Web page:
Buy this Article for $10.95

Have a coupon or promotional code? Enter it here:

When you buy this you'll get access to the ePub version, a downloadable PDF, and the ability to print the full article.


abuse, intervention, randomized clinical trial, safety, women



  1. McFarlane, Judith
  2. Malecha, Ann
  3. Gist, Julia
  4. Watson, Kathy
  5. Batten, Elizabeth
  6. Hall, Iva
  7. Smith, Sheila


Background: Although intimate partner violence is recognized as a major threat to women's health, few interventions have been developed or tested.


Objective: To test an intervention administered to abused women in order to increase safety-seeking behaviors.


Method: A two-group clinical trial randomized 75 abused women to receive six telephone intervention sessions on safety behaviors. A control group of 75 women received standard care. Women in both groups were re-interviewed at 3 months and 6 months post-initial measurement.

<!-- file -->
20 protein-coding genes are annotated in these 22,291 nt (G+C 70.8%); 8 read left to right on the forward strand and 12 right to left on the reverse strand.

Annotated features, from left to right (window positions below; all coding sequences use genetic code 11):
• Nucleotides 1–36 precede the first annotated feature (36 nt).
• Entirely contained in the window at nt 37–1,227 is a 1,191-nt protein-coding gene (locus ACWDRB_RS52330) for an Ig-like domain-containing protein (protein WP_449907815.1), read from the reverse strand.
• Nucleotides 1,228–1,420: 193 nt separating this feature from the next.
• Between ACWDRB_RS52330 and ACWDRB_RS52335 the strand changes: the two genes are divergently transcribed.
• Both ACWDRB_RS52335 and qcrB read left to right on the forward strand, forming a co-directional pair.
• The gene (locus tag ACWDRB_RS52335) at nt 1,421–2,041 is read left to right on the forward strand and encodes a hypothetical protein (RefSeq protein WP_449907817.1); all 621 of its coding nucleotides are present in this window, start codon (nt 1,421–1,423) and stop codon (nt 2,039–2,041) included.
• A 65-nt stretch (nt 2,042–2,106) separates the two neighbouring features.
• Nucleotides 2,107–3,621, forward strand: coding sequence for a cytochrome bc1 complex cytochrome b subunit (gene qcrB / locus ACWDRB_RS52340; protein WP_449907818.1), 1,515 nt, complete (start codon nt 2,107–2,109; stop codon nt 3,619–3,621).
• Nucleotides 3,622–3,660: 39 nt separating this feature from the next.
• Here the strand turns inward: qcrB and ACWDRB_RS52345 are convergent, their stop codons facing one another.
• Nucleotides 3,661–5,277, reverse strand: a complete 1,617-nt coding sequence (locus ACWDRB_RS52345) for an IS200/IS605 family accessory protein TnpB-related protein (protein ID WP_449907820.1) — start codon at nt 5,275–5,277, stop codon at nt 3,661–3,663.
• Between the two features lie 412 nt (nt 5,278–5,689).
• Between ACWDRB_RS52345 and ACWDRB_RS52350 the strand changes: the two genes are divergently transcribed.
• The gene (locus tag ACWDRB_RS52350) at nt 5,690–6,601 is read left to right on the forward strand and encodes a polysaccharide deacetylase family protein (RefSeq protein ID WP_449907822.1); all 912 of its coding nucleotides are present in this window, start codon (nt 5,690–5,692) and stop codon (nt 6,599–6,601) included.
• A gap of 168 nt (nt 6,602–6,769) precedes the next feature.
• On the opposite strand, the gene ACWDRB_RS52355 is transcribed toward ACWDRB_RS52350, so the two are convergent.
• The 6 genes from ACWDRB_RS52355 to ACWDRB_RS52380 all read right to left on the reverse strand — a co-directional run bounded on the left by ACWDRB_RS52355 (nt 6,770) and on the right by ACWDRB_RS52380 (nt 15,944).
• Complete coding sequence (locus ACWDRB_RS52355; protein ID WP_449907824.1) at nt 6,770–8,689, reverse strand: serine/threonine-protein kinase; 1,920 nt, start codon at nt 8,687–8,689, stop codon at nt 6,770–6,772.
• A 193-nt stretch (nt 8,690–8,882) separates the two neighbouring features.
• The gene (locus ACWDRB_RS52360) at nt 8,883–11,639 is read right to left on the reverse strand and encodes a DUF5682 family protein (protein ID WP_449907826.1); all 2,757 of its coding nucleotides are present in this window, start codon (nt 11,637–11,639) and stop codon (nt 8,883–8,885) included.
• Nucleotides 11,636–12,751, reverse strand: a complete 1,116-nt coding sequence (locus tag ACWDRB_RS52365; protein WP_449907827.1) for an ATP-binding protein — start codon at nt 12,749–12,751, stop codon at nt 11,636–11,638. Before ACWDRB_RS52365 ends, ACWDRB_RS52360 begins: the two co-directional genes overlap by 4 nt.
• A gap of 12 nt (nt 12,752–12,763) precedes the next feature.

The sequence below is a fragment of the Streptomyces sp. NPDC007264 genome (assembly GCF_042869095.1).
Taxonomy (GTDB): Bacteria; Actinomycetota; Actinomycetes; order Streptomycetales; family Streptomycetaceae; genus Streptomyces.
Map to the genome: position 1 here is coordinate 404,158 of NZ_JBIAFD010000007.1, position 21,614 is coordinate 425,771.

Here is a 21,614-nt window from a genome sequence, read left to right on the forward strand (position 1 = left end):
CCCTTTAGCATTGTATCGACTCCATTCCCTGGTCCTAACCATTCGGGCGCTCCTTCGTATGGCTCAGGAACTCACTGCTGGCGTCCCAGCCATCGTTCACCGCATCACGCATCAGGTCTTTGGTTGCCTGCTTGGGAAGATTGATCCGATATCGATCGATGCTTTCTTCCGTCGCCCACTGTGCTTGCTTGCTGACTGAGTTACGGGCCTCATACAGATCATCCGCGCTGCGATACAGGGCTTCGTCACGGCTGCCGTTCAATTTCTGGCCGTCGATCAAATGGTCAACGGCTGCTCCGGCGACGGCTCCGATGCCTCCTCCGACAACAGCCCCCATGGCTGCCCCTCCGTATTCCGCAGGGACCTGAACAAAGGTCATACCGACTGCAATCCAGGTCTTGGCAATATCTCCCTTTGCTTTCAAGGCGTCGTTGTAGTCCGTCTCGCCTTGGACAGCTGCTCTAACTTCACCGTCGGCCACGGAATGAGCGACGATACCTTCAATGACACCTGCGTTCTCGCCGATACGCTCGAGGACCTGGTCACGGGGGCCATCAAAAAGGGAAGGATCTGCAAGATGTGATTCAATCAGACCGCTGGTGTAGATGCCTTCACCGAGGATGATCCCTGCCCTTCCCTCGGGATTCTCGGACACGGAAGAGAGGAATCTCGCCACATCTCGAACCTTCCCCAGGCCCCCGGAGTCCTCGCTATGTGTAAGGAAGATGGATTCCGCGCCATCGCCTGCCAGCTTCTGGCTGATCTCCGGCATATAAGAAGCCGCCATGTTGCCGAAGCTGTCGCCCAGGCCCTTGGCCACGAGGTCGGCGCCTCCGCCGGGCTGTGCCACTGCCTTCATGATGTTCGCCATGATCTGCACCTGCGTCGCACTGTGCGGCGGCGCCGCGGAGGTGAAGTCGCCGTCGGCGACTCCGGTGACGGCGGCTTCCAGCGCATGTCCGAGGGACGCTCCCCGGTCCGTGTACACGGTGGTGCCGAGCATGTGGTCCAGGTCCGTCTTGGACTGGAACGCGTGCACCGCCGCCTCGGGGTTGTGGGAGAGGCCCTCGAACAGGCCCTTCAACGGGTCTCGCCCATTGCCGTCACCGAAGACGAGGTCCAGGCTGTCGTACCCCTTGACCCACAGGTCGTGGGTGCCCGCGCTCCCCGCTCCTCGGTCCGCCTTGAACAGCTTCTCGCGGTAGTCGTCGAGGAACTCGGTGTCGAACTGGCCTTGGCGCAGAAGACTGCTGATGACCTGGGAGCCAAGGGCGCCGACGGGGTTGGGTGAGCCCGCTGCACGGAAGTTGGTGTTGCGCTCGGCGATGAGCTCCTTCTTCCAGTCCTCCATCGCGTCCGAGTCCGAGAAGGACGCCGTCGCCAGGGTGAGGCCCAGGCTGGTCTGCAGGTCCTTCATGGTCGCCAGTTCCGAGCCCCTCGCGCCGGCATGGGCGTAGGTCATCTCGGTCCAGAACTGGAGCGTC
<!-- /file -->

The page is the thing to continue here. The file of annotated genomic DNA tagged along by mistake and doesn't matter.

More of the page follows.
Results: Using repeated measures analysis of variance (ANOVA), we found significantly [F (2,146) 5.11, p = .007] more adopted safety behaviors reported by women in the intervention group than by women in the control group at both the 3-month [F (91,74) = 19.70, p < .001] and 6-month [F (1,74) = 15.90, p < .001] interviews. The effect size (ES) of the intervention was large at 3 months (ES = 1.5) and remained substantial at 6 months (ES = 0.56).


Discussion: These findings demonstrate that an intervention to increase safety behaviors of abused women is highly effective when offered following an abusive incident and remains effective for 6 months.